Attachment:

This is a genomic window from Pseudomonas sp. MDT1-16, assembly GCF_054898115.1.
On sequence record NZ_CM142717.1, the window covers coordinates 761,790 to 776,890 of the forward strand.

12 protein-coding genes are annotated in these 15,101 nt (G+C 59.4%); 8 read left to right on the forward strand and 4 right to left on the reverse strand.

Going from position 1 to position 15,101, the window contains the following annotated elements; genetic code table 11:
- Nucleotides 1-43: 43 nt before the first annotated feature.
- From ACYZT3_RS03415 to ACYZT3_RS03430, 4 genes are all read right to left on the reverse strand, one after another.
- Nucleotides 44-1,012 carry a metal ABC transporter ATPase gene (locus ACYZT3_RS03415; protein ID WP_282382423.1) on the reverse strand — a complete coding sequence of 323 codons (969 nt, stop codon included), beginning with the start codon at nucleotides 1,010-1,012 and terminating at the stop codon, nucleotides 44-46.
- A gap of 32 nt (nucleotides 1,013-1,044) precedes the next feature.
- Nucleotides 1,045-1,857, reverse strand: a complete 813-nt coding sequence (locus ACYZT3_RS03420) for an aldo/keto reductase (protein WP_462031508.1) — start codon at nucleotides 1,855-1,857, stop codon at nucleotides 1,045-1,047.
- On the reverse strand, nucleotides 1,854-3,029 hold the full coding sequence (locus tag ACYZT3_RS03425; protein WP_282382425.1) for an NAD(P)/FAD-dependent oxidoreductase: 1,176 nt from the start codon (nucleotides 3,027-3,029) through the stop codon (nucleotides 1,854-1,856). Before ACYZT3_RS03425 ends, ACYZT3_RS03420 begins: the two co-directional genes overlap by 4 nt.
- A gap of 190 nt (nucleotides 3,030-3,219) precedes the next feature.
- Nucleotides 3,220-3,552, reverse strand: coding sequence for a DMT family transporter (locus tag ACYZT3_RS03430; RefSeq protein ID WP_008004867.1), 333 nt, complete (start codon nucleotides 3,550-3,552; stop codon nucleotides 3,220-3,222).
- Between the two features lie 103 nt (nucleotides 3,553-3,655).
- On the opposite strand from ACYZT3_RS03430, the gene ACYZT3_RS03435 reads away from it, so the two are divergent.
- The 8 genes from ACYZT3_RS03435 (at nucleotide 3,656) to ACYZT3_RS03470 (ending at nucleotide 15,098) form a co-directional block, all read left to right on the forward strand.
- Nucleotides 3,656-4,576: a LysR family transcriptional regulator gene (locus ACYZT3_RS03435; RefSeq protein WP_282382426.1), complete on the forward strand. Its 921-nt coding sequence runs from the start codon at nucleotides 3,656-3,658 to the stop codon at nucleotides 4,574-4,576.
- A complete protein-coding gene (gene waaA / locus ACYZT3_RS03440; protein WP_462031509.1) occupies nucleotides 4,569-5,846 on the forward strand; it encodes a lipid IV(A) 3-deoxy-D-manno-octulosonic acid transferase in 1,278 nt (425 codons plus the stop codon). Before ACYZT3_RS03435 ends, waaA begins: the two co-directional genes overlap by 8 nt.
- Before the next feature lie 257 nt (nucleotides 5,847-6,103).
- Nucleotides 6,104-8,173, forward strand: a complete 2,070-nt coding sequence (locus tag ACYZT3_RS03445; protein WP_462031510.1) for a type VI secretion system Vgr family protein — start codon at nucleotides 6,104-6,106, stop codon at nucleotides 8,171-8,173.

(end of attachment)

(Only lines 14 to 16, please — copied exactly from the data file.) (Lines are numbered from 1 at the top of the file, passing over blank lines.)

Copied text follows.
- On the opposite strand from ACYZT3_RS03430, the gene ACYZT3_RS03435 reads away from it, so the two are divergent.
- The 8 genes from ACYZT3_RS03435 (at nucleotide 3,656) to ACYZT3_RS03470 (ending at nucleotide 15,098) form a co-directional block, all read left to right on the forward strand.
- Nucleotides 3,656-4,576: a LysR family transcriptional regulator gene (locus ACYZT3_RS03435; RefSeq protein WP_282382426.1), complete on the forward strand. Its 921-nt coding sequence runs from the start codon at nucleotides 3,656-3,658 to the stop codon at nucleotides 4,574-4,576.